Margaret Sanger, "The Present Day Trend of Birth Control," 16 Nov 1936.
Source: " Mrs. Sanger Gives Hearers Plenty to Think About, Buffalo Courier Express, Nov. 17, 1936."
Sanger spoke under the auspices of the Buffalo Family Relations Institute at the Hotel Fillmore on November 16, 1936.
That part of Buffalo that went to the Hotel Fillmore last night to hear Mrs. Margaret Sanger, greatest advocate of birth control in this country, discuss the subject that is nearest and dearest to her heart, came away impressed and admiring. The Buffalonians who heard her for the first time, this doughty reddish-brown-haired woman, who looks meek as the proverbial Moses, but is one of the greatest fighters of our time, was a revelation. To Margaret Sanger, adherents she was, as always, a delight.
For she stood upon a brilliantly lit stage in a demure black gown, as gentle and feminine a feminist as ever breathed, and buried facts in the face of a remarkable audience that was at least one-half male. That she gained militant converts to her cause was apparent by an 80 per cent lineup at the conclusion of her lecture to sign pledge cards for campaign activities of the local Family Relations Institute. That she gave all who heard her something to think about and work about was also evident in the numbers of groups of persons who gathered to talk about her lecture for at least a half-hour after the verbal pyrotechnic display was off.
Riding right into the thick of battle, little Mrs. Sanger was only a minute launched on her speech when she knuckled down to battle with religious antagonism to her cause.
“Control of the population is one of the great problems of life, and the greatest problem of our age,” she said. “When we call into the world a new life consciously, then we begin on a new and better civilization.
“Birth control is, however first of all, an answer to the prayer of the poor--the sad, unfortunate people all over the world who are asking what they can do to keep from wrecking the lives of countless of mothers and keep fathers from becoming hopeless and despairing.”
Mrs. Sanger's recent tour of India provided her with interesting material for part of her talk last night. Most people are badly informed about Indians she said. She labeled it the country of contrasts, filled with the horribly rich and the poor to whom life is a starved, living death, where the weather is either intensely hot or icy cold; where persons are either abysmally ignorant or deeply learned. India, she said, has tried everything, and she pointed out that, in the face of “Purdah,” that state where women as a majority were kept in virtual imprisonment never being seen by any man except their husbands. Gandhi had but to send out the call and the women heroically revolted to free themselves almost overnight.
Mrs. Sanger was invited to India as the guest of the All India Women's Conference and she traveled 10,000 miles setting up 50 birth control centers.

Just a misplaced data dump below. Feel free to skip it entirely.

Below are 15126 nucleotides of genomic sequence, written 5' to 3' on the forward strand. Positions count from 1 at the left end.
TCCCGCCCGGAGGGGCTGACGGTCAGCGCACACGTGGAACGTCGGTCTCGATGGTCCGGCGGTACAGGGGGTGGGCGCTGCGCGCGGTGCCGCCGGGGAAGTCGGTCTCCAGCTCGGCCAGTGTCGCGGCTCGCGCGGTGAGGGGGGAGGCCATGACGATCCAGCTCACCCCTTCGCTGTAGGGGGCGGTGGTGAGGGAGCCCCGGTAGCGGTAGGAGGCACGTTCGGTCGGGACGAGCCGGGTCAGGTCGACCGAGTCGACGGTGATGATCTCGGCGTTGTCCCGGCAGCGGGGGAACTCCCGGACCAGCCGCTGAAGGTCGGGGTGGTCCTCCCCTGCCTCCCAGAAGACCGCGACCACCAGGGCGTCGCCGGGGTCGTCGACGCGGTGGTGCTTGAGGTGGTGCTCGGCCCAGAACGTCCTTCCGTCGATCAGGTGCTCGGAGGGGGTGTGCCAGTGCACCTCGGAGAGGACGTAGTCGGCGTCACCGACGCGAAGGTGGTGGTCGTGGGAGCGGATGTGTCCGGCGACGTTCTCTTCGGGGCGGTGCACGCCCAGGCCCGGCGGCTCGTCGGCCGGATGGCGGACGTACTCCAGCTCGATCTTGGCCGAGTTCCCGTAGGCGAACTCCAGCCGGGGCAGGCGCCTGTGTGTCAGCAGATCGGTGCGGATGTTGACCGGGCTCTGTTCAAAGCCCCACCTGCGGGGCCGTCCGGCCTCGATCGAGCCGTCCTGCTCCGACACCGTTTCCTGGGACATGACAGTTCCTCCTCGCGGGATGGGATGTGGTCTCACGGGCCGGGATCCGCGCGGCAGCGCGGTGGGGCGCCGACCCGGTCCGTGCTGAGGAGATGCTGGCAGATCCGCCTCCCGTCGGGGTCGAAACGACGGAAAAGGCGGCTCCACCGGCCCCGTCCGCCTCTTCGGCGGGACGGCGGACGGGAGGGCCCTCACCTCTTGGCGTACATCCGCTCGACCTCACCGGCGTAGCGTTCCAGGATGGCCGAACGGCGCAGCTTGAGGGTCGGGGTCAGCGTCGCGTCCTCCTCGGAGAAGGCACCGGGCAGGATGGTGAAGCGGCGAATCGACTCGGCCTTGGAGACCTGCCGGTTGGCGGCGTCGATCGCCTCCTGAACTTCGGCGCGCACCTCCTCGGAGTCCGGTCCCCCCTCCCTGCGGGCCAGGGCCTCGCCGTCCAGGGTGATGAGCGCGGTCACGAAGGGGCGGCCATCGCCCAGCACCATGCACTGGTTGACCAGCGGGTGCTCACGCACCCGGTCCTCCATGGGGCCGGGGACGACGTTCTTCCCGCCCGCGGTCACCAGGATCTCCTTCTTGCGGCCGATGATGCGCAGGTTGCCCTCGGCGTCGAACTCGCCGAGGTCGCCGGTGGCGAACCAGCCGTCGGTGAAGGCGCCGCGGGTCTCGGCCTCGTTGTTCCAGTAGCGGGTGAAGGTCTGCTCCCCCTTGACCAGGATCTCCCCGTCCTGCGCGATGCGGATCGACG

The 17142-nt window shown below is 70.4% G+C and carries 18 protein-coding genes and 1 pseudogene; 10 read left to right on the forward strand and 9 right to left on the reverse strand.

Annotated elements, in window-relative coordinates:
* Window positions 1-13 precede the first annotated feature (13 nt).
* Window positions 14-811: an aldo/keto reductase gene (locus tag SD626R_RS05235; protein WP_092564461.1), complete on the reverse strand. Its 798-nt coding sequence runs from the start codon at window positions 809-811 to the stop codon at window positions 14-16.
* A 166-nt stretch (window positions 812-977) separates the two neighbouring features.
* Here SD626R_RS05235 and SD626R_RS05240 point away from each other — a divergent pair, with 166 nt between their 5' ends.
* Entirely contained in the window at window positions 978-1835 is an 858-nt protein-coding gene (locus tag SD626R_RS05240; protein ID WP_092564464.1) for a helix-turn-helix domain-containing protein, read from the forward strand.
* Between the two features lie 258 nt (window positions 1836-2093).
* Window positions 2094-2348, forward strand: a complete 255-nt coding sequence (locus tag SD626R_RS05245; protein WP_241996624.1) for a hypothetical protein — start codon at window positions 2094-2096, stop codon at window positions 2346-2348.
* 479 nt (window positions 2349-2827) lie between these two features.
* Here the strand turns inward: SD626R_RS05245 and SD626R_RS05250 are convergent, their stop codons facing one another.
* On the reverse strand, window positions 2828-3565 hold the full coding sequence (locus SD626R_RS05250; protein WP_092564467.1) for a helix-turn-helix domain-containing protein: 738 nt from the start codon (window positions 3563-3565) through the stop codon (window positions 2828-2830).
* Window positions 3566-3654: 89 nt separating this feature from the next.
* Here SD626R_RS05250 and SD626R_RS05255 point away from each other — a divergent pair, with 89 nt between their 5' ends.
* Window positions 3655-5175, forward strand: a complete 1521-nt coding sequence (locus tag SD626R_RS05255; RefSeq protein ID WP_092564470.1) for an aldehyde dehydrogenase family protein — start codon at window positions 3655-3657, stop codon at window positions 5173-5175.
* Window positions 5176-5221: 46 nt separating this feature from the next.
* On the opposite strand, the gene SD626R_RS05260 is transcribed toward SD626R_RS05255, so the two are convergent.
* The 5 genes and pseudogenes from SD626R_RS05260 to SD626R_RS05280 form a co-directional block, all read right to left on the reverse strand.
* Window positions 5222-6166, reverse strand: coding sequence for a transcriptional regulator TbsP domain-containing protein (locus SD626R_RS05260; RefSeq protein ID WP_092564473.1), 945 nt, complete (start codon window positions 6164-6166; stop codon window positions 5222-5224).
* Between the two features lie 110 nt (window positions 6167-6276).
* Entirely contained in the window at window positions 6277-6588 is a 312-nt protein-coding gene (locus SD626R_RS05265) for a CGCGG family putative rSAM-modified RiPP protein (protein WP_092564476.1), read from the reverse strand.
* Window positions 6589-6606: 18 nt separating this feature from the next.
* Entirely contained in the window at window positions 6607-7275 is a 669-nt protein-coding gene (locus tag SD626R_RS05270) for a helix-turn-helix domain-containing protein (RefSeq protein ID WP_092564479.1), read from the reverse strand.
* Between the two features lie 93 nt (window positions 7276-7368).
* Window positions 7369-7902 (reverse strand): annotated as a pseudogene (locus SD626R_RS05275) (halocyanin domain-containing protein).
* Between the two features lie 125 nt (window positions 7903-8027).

“There were no legal objections in India in my work and absolutely no religious interference like that in this country,” she continued. “Because in India, the problem has become acute and leaders and educators have been forced to this action.”
“But the identical factors necessitating birth control exist in this country that exist in India. First, the infant mortality rate; second, the father’s wage; third, the need to space children to give mothers and children a chance; and fourth, the place of the child in the family. Certainly to regard to this last point it is apparent that it makes little difference if the mother has waited two and three years between each child, if there are too many children in the family. Figures from any health report show that. When there are seven children in a family, the mortality rate jumps drastically. When we get up to twelve children in the family, the records show that 60 per cent of the twelve die.
“Who, then, benefits from this? Does the community? Does the nation? Does the church gain by the unhappy deaths of hundreds of mothers and hundreds of children? I maintain that we are in a state of barbarism when we have the knowledge that will make these tragic lives happy, that will save these suffering mothers, that will insure children a right place in their family picture-- and we withhold it. Why not make life something constructive. Why waste it?
“We are trying to make a new world,” said Mrs. Sanger, “to pass on the torch of life in bodies, fit, perfect and beautiful. We want young people to look on marriage not filled with fear, to have women exist without the sword of death hanging over their heads. We want to give to the poor the same knowledge those of wealth have. We want to amend the federal laws so that all hospitals can distribute information and that the information can be transmitted through the mails.”
Mrs. Sanger was introduced to the assembly last night by Dean Carlos C. Alden of the University of Buffalo and he followed her speech with a short resume of her remarkable life. Dr. Alfred Clarke, Mrs. Thomas Mitchell of the Family Relations Institute at 73 West Eagle Street; Mrs. Ansley W. Sawyer, Mrs. Herbert Davis, Thomas Penhey Jr., Mrs. Barday and Miss Gaylord of Cleveland were others on the platform at last night's meeting. Mrs. Sanger was the guest of Mrs. J. Frederick Schoellkopf, Jr. during her stay in Buffalo.
Copyright, Margaret Sanger Project